The area of the Marine Park is also a precious reserve for many fish species (about 300), birds (over 80 species), reptiles and mammals. The Mediterranean monk seal (Monachus monachus), the red coral (Coralium rubrum), Eleonora's falcon (Falco eleonorae), Audouin's gull (Larus audouinii), the Common shag (Phalacrocorax aristotelis) and the wild goat of Gioura (Capra aegagrus) are some of the most typical rare species living in this area. Bonelli’s eagles (Hieraetus fasciatus), Great cormorants (Phalacrocorax carbo), Yellow-legged gulls (Larus cacchinans) and swifts (Apus apus & Apus melba) are some of the most common birds also found in the Marine Park. Various species of the Sylviidae family are also encountered here, such as the Sardinian warbler (Sylvia melanocephala) and the Blackcap (Silvia articapilla). Marine fauna is also diverse, including numerous benthic and ocean species. Dolphins and some whale species also live within the area of the Marine Park. Common dolphins (Delphinus delphis), striped dolphins (Stenella coeruleoalba), bottlenose dolphins (Tursiops truncatua), sperm whales (Physeter macrocephalus) and cuvier’s beaked whales (Ziphius cavirostris) are the most common species of dolphins and whales encountered here.

Monachus Monachus

The scientific name of the monk seal is "Monachus monachus". It derives from the Greek word "monachus," which means "monk-like, solitary." The "monk" description may refer to either the dark colored "hood" on its head or its tendency to live in large groups avoiding contact with humans. The figure of the monk seal was represented on ancient Greek coins, and references to this species are also found in Homer’s epic poems.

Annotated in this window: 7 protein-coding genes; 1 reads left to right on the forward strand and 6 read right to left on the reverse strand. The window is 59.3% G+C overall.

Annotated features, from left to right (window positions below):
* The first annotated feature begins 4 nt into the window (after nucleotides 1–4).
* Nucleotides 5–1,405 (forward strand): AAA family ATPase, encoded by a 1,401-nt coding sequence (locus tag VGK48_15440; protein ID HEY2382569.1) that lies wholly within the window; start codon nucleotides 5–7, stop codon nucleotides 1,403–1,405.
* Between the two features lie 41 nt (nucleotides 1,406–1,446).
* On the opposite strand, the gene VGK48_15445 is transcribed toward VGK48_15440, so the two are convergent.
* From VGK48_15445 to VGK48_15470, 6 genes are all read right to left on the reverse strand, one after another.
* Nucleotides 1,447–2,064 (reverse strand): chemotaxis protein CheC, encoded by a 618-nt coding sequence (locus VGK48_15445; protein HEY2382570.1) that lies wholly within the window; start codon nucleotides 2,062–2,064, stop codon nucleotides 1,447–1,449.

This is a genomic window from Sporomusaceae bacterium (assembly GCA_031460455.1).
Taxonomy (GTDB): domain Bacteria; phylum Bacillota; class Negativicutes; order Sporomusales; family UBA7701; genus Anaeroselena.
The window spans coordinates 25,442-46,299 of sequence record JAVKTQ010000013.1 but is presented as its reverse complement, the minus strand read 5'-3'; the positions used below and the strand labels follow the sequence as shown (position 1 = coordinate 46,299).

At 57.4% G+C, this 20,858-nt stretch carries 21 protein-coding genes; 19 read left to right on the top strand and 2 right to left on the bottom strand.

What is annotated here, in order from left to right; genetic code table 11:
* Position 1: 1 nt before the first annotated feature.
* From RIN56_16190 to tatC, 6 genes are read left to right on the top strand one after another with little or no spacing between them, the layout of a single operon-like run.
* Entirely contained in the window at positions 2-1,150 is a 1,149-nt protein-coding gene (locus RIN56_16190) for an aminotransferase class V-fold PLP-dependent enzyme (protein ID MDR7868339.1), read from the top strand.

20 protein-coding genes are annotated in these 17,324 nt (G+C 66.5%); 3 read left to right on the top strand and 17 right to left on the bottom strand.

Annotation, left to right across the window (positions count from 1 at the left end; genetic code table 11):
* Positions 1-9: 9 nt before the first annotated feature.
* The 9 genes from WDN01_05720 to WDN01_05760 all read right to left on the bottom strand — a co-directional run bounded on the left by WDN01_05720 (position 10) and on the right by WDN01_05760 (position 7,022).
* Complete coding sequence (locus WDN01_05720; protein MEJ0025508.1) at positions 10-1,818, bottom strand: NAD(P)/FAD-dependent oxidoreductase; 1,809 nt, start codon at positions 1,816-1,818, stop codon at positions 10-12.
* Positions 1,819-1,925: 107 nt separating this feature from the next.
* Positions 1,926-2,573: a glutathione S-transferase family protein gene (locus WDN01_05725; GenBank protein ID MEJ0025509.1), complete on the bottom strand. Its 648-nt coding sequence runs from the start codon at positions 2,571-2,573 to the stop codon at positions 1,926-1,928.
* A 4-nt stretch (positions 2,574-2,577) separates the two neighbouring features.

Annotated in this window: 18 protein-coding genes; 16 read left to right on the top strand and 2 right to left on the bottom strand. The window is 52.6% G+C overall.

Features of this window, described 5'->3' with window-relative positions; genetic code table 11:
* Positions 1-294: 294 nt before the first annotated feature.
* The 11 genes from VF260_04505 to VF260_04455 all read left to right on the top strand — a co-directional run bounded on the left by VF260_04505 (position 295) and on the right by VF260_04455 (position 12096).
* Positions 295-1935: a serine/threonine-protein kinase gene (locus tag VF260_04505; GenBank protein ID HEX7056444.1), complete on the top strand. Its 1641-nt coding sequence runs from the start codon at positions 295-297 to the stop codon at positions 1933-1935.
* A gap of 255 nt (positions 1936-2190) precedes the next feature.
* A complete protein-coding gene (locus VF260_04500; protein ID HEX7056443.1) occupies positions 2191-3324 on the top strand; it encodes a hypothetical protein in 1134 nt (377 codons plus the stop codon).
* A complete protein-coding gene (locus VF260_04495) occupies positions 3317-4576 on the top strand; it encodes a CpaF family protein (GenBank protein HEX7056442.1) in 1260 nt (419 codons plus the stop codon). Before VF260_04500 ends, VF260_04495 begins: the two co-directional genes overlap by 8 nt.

Monk seals used to live throughout the Mediterranean Sea; from the eastern Atlantic Ocean, Morocco and Mauritania to the Black Sea. Under the influence of various factors, the population of monk seals has significantly decreased in numbers, and their natural reserves have been shrinking in size over time. In the last twenty years, the monk seal has become extinct in over ten countries and therefore, it is nowadays considered to be one of the most endangered mammals in Europe.